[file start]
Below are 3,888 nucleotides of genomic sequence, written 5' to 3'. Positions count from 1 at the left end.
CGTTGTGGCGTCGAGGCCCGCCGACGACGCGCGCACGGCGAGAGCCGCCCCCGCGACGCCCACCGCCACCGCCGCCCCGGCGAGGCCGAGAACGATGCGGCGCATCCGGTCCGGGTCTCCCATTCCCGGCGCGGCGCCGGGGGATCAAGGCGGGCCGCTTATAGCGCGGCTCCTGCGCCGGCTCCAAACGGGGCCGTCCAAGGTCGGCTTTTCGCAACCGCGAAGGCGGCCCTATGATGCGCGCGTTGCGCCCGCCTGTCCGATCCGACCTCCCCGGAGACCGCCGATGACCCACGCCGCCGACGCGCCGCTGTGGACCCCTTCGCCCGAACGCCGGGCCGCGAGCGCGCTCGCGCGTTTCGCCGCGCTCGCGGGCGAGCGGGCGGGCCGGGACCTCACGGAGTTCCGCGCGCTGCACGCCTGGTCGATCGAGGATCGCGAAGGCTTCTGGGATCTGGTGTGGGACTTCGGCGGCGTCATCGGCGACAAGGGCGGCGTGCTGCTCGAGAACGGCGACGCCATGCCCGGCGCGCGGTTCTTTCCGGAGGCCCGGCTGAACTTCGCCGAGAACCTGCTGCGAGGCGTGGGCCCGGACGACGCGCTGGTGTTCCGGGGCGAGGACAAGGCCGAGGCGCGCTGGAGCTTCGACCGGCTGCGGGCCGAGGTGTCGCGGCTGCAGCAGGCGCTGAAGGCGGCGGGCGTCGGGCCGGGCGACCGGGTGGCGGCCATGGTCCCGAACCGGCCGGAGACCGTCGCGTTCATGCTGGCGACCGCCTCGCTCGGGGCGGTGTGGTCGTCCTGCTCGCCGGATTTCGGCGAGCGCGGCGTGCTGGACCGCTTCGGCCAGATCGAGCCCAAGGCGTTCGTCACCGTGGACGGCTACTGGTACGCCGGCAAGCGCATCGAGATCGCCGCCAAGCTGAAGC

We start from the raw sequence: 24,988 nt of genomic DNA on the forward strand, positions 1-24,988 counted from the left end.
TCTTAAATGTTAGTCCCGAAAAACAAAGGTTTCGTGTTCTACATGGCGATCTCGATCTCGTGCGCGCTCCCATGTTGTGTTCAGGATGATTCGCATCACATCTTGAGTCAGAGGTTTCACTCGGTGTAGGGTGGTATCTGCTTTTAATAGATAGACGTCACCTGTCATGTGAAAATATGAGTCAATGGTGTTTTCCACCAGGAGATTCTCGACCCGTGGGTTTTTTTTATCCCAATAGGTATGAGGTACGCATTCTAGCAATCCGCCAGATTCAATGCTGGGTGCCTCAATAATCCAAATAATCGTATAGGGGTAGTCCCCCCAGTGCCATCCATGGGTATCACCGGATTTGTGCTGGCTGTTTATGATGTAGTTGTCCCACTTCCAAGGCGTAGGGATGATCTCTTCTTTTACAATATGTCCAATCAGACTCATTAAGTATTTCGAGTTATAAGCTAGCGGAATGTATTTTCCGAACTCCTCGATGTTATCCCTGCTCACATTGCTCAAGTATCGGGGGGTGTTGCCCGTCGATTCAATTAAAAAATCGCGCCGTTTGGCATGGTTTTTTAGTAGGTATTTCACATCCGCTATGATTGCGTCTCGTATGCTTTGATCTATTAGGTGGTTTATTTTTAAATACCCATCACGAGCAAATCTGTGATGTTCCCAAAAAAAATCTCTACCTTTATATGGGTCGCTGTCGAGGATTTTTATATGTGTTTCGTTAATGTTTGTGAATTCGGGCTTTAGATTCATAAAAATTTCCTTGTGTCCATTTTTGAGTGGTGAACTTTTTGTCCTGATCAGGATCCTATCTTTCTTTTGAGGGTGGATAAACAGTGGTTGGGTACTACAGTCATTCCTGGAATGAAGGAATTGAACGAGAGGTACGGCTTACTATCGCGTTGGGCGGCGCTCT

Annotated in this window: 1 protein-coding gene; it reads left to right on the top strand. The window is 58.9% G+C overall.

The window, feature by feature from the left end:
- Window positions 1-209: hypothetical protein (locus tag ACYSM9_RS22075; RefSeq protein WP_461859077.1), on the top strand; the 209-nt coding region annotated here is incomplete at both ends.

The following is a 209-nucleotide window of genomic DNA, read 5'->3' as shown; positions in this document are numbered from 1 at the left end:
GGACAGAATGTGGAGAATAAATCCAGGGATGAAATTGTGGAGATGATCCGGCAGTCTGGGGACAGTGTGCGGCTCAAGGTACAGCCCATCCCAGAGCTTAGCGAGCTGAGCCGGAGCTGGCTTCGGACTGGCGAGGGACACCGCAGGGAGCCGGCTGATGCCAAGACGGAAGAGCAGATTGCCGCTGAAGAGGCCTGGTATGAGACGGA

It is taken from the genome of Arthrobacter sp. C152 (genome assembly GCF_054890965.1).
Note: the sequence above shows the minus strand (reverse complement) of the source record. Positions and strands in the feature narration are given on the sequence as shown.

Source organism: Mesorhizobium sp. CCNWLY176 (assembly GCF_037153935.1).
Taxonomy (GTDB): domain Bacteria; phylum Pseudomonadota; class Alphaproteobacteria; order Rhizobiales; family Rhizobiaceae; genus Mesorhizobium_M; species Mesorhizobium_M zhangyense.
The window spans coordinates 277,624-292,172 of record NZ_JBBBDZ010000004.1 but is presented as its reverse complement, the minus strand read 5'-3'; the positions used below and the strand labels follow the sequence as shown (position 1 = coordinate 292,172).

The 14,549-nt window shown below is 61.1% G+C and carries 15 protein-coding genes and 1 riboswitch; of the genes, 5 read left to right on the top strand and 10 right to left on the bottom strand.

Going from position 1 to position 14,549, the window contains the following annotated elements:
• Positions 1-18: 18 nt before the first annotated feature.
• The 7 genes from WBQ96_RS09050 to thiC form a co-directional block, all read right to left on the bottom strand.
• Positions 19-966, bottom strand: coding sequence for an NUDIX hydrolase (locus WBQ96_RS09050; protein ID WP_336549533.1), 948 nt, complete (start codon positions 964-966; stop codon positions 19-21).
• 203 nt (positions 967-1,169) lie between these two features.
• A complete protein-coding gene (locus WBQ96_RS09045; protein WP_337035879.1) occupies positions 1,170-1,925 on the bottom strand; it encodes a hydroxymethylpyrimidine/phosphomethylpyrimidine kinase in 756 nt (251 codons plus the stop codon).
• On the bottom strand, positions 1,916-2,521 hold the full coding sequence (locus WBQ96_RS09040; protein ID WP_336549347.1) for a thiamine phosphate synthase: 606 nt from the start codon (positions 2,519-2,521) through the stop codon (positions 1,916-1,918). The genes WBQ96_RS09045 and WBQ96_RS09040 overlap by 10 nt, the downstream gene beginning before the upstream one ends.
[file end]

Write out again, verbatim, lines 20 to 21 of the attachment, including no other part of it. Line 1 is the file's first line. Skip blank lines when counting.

• 203 nt (positions 967-1,169) lie between these two features.
• A complete protein-coding gene (locus WBQ96_RS09045; protein WP_337035879.1) occupies positions 1,170-1,925 on the bottom strand; it encodes a hydroxymethylpyrimidine/phosphomethylpyrimidine kinase in 756 nt (251 codons plus the stop codon).